Captain_Bigelow

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Same here - I actually posted my experience on EdWort's Pale Ale thread. I pitched one packet a few days ago and nothing. I then pitched another packet yesterday and now have a little activity. I think there must be a problem with the batches.
 

NE-Brewer

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I assume that I can tell the old from the new by the date on the package??

I plan to stock up soon.

What is the date on the new?

Thanks:mug:
 

Budzu

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My nottingham is from lot # 1081140118V, expires 1/2011.

I pitched a 1.054 wort @ 64 with it rehydrated and there is no visible activity right now, 48 hours later. There is finally some pressure building this evening however.

Pitched a starter of wlp 001 this morning into a 1.052 wort at 63F, and its already starting its krausen.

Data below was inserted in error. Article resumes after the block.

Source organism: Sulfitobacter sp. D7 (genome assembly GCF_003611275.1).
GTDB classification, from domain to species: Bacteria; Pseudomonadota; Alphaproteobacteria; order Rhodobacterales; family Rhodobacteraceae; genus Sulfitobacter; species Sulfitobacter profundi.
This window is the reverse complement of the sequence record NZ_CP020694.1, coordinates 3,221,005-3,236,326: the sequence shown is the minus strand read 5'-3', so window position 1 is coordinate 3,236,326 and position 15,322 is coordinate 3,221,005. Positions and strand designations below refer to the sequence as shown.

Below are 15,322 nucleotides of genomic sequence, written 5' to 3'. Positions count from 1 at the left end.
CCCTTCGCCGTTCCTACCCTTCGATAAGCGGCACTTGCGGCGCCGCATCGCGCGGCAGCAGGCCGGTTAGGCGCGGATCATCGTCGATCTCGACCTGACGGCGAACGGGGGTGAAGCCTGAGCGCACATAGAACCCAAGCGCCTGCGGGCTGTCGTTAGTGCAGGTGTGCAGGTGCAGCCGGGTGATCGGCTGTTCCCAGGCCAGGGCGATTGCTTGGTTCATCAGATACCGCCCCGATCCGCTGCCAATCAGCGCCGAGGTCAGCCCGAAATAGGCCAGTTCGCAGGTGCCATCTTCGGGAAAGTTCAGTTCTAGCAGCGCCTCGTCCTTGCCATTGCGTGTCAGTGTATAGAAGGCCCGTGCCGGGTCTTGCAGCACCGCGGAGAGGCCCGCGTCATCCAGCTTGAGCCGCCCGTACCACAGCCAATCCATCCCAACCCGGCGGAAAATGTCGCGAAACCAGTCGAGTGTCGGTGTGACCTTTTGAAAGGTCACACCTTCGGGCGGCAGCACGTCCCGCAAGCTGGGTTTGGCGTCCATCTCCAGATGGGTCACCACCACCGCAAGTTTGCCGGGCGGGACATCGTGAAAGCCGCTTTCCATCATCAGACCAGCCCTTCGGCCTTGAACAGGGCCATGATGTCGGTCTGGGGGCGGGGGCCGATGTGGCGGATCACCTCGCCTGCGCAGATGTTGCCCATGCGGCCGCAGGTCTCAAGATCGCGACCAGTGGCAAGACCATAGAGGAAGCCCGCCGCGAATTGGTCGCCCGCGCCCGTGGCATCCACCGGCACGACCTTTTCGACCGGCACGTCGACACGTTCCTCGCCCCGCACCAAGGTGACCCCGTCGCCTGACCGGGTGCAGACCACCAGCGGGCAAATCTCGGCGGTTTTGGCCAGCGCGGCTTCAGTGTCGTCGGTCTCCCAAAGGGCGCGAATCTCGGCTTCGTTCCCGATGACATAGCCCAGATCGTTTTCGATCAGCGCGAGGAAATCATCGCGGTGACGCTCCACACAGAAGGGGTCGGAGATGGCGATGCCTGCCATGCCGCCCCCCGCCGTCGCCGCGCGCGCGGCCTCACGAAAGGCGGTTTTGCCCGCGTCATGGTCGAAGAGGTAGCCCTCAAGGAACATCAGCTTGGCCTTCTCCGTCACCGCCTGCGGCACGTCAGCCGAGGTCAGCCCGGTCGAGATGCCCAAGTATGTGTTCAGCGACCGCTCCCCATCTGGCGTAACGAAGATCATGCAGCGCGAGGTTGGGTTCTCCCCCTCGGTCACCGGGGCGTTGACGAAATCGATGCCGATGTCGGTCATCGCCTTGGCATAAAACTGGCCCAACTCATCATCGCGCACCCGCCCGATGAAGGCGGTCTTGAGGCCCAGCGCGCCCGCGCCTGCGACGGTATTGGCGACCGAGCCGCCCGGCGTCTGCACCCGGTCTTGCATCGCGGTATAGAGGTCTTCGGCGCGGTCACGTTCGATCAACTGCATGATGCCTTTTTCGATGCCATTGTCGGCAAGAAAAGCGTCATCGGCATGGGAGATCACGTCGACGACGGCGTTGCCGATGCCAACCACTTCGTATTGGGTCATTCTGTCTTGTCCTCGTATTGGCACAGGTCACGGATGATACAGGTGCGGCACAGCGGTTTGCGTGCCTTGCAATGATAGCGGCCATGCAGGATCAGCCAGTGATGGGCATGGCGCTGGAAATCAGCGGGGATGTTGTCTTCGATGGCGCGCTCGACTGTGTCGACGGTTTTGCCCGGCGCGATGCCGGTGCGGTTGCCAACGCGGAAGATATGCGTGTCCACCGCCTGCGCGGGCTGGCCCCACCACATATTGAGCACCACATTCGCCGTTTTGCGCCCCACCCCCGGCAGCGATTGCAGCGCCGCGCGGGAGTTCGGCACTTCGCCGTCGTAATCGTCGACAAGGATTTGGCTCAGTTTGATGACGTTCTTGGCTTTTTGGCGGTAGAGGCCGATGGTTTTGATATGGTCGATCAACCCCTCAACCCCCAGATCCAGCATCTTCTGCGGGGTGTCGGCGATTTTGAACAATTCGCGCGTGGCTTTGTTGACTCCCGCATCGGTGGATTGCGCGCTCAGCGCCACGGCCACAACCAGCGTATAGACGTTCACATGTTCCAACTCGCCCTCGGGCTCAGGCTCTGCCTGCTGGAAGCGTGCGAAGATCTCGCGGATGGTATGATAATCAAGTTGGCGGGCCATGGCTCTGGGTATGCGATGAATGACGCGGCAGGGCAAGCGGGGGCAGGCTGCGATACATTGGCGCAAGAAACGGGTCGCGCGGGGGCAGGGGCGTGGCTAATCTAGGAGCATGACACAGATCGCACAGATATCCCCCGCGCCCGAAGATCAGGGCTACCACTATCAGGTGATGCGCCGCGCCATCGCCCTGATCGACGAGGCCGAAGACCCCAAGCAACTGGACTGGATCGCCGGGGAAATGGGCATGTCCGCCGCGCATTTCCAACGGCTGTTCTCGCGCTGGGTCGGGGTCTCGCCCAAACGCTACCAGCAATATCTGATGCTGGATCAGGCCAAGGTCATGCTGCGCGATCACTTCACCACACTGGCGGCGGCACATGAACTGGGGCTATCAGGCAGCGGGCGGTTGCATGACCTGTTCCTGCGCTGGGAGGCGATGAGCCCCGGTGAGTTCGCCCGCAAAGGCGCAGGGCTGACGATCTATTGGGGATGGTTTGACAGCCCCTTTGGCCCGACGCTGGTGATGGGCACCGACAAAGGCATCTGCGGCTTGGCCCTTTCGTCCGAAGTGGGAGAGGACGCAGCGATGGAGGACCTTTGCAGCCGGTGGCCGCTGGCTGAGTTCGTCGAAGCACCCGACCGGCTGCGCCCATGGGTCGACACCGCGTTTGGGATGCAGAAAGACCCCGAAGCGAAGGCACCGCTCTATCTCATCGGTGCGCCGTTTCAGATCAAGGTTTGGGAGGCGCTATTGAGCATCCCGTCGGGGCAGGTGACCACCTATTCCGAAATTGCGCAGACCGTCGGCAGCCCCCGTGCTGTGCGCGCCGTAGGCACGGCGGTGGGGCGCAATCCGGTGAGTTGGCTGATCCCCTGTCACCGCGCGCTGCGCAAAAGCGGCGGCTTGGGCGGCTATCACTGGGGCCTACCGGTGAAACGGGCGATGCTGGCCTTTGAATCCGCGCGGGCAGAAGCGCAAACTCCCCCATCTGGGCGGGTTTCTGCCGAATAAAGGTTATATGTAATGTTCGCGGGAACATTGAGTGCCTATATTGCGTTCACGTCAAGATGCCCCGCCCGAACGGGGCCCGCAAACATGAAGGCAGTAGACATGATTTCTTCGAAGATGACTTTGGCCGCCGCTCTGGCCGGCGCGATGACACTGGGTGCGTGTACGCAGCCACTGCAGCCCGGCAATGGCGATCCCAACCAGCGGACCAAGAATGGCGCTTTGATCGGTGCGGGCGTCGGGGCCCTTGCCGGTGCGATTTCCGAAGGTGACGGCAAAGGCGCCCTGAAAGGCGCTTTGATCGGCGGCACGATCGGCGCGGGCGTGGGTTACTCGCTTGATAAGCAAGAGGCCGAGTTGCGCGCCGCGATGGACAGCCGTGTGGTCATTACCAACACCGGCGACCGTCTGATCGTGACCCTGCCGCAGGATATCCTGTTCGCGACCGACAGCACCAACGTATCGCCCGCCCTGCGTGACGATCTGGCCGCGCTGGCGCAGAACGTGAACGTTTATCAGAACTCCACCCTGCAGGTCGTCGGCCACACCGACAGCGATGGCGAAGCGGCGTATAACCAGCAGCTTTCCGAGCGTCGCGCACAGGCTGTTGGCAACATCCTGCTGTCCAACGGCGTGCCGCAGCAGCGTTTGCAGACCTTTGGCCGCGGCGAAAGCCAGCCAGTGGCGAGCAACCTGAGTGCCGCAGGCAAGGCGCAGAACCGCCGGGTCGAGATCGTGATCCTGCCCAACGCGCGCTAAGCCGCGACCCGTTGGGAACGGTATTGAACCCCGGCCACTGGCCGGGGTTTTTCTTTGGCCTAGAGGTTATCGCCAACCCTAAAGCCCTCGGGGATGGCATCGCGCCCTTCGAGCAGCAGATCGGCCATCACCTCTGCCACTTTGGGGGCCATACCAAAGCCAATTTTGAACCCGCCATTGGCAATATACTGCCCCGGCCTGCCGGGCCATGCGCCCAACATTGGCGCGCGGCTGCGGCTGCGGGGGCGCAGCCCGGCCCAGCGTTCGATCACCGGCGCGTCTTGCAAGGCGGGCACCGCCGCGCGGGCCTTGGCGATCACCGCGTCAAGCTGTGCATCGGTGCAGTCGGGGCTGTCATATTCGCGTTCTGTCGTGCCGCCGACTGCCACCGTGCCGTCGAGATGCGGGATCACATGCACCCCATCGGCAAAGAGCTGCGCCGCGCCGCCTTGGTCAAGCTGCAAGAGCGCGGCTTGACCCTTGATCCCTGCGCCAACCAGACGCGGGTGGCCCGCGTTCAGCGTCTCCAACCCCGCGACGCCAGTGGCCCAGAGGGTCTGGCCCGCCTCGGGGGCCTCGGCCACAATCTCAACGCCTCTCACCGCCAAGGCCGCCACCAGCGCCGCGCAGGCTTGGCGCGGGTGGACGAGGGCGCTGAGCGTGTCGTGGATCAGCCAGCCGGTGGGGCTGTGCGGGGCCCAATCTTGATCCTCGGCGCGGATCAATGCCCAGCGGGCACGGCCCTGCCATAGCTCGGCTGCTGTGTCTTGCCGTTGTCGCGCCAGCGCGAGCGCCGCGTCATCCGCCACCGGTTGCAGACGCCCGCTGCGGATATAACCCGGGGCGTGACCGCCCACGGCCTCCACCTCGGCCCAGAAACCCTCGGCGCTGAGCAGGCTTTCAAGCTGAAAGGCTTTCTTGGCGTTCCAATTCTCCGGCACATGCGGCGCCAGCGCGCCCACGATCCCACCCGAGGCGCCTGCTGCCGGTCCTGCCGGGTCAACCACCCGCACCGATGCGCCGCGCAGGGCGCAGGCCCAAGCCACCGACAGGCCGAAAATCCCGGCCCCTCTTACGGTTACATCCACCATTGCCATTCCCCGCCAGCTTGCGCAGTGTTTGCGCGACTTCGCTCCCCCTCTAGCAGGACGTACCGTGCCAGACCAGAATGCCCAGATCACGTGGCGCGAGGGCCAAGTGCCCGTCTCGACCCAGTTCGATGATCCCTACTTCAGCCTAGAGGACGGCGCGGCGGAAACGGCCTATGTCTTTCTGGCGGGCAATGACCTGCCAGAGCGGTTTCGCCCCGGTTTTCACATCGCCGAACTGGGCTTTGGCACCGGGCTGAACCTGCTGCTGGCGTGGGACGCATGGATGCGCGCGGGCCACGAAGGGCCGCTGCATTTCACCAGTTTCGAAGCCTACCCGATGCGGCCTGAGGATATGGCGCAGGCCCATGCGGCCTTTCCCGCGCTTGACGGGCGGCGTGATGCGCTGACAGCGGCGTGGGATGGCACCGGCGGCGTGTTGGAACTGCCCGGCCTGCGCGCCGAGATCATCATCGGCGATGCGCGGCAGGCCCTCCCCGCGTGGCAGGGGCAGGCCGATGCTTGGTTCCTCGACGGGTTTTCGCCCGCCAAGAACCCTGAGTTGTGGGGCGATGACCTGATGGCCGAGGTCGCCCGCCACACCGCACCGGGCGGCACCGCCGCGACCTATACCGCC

Weird, it used to be the other way around and notty would take off before 001.

Edit for specifics requested
: yeast was kept refrigerated, placed at room temperature for 1 hour, rehydrated for 20 minutes in 1 cup 85F water, then pitched into a 1.054 wort at 64F. I now have significant krausen activity exactly 3 days from pitching this batch. This technique previously showed krausen activity within 12 hours, and usually raised the wort temperature several degrees.
 

EdWort

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I have forwarded this thread to my contact at Danstar and asked him to come online to answer questions. Keep your fingers crossed.

Cheers,

Ed
 

KillerKellers

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I had a packet that expired 2011 as well.. Pitched at night on a Wednesday, and still no action on Friday. Stopped by my LHBS (What Ales Ya) and Chuck was shocked. Gave me a packet for free, which expired 2010. Pitched that, and by the time I got home from a night if drinking, it had an nice big Krausen.
 

McKBrew